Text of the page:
Your client is the subject of an agency investigation, accusation, or statement of issues on a license, benefit, or other matter. The timeline for filing your response is typically short, so you’ll have to move fast. Here are the first steps you should take.
First, verify the facts with witnesses. Verify the key facts provided by your client with other witnesses and consider obtaining witness statements from those individuals. But remember that written witness statements must be turned over to the other side in discovery, so you may want to keep the statements within the parameters of your work product as a tactical matter. On the other hand, if you think the witness’ testimony should be preserved for the hearing, consider taking the witness’ deposition or formalizing the statement in the form of a declaration, especially if the statement may assist in settlement discussions.
Second, get information from the agency.
- Client’s statements. Get any written or recorded statements your client made during any investigation the agency had conducted before initiating formal action against him or her. You can get these statements either through formal discovery or by having your client ask the agency for a copy of them.
- Table of penalties. You also have to get the agency’s table of penalties. This can usually be done with a simple request because the information is a public record. Information in the table of penalties is essential for any defense based on disproportionate discipline or discriminatory application of rules and regulations against your client. In an action involving the discipline of a professional licensee, you can usually request a copy of the disciplinary guidelines from the Deputy Attorney General representing the agency.
Finally, if a criminal action is possible or pending, take these additional actions.
- Have your client retain criminal defense counsel. You should have your client retain experienced criminal defense counsel if there’s a criminal action pending or if a criminal action is a distinct possibility. Note, however, that a criminal defense attorney’s principal focus will be on resolving the criminal charges, without necessarily taking into account the potential effect on a professional’s career or license. For example, criminal defense counsel may reach a plea bargain that avoids incarceration but may provide a strong case for disciplinary action. You need to work closely with criminal defense counsel to minimize any adverse collateral consequences of the criminal proceedings, including any stipulations or admissions made in those proceedings.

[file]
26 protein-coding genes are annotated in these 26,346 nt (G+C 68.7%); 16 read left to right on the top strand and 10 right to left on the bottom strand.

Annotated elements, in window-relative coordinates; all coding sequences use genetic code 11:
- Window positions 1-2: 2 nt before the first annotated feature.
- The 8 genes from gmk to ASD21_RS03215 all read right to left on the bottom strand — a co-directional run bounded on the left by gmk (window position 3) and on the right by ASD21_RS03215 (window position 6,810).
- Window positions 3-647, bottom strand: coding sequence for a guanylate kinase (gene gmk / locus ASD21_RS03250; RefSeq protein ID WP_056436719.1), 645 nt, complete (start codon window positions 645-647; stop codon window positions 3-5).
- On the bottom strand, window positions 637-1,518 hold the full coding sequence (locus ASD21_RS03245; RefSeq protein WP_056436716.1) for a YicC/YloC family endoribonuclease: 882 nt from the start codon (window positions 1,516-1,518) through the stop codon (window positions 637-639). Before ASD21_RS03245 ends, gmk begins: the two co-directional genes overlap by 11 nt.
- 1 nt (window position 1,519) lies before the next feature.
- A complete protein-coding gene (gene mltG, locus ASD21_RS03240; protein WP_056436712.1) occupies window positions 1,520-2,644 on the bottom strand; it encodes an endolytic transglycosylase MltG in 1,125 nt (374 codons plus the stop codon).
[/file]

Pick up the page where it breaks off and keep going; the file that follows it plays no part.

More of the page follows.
- Instruct your client not to discuss the case. Advise your client not to talk to the police or participate in any investigatory interview with the employer without counsel present. Unless you have the experience and skills necessary to handle a criminal interrogation, bring in criminal defense counsel for any police investigatory interviews. But note that public employees risk administrative sanction for insubordination if they refuse to answer the employer’s job-related questions on grounds of constitutional privilege. If the employee isn’t required to surrender the right to prohibit the use of the statements in a criminal proceeding as a condition of remaining in the job or is specifically advised that he or she retains that right, then the employee must answer questions about job performance. Spielbauer v County of Santa Clara (2009) 45 C4th 704, 725. On public safety officers, see also Lybarger v City of Los Angeles (1985) 40 C3d 822, 829.
For everything you need to know about your client’s rights and options in an administrative action, turn to CEB’s California Administrative Hearing Practice, chap 4.
On use of criminal convictions in discipline of professional licensees, see California Criminal Law Procedure and Practice, chap 53. Also check out CEB’s On Demand program Administrative Hearing Procedures and Practice to learn the ins-and-outs of agency practice and to gain the skills you need for your next matter before an administrative agency.
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